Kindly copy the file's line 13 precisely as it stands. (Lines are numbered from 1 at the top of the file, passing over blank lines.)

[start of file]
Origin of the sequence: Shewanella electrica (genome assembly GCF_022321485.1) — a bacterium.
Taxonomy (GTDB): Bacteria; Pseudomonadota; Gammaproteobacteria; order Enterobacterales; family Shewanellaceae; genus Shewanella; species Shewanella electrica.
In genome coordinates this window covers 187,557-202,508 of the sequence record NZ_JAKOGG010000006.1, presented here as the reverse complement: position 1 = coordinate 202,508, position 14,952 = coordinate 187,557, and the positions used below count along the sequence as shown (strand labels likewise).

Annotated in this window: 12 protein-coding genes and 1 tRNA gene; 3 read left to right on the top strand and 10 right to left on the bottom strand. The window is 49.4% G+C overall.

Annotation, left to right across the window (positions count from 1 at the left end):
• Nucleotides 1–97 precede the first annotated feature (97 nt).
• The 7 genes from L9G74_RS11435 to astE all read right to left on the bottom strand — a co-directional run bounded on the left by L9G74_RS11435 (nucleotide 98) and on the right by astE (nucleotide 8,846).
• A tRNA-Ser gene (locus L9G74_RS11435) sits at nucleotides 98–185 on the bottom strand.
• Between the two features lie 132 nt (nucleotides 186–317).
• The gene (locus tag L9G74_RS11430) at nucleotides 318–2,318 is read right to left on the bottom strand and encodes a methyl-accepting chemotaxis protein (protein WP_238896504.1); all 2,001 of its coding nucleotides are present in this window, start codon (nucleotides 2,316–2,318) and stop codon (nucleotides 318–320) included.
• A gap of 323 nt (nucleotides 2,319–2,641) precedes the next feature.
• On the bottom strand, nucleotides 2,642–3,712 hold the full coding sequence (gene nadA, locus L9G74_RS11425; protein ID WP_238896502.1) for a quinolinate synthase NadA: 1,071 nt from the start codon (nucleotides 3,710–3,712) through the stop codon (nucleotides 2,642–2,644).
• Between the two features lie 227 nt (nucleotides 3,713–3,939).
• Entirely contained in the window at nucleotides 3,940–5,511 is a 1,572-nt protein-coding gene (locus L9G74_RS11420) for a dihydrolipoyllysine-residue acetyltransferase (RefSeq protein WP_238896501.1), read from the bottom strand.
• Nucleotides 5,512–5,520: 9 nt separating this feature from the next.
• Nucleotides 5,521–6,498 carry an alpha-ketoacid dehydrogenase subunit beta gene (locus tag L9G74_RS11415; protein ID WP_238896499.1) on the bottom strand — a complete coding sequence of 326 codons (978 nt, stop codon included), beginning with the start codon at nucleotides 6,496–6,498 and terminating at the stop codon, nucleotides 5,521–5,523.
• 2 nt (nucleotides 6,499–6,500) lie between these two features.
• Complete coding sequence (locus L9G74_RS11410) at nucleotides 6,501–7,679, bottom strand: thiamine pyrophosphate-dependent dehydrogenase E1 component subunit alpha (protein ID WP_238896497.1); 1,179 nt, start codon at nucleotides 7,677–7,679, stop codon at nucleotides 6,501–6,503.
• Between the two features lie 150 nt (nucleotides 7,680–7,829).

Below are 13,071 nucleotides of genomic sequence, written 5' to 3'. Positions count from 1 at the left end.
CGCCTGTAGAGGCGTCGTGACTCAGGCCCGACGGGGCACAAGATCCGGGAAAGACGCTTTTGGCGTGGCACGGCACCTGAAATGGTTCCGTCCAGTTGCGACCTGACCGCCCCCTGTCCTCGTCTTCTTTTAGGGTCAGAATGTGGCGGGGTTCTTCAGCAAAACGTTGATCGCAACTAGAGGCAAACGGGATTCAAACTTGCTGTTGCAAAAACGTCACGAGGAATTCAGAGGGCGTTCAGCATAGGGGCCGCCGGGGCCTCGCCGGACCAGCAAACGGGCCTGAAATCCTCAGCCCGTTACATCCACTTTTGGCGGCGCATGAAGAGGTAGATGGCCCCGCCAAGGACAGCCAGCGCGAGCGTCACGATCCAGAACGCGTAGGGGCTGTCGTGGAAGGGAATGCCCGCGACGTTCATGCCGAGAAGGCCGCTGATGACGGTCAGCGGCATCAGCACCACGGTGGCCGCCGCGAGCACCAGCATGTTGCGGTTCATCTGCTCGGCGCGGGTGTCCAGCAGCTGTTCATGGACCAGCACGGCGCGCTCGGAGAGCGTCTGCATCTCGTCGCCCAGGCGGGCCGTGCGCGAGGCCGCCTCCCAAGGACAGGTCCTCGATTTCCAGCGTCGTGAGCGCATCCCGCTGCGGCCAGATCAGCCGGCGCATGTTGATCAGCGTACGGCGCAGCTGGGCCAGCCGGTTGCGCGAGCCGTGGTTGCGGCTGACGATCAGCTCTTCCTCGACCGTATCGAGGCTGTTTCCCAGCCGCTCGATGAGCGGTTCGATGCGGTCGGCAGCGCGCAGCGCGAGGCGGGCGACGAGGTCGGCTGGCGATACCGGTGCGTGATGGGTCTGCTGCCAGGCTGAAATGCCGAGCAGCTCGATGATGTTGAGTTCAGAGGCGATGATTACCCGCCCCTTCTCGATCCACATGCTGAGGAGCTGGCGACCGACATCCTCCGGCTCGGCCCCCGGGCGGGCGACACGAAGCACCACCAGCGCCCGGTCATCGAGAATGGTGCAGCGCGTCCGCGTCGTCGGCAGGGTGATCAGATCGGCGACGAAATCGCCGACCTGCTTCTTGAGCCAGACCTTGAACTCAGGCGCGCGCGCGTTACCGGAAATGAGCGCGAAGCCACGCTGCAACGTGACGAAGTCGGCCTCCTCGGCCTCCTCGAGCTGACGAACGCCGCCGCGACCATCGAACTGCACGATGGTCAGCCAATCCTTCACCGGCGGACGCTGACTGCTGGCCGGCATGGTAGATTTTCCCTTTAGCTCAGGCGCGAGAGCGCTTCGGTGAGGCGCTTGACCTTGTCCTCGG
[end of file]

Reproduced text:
• Between the two features lie 227 nt (nucleotides 3,713–3,939).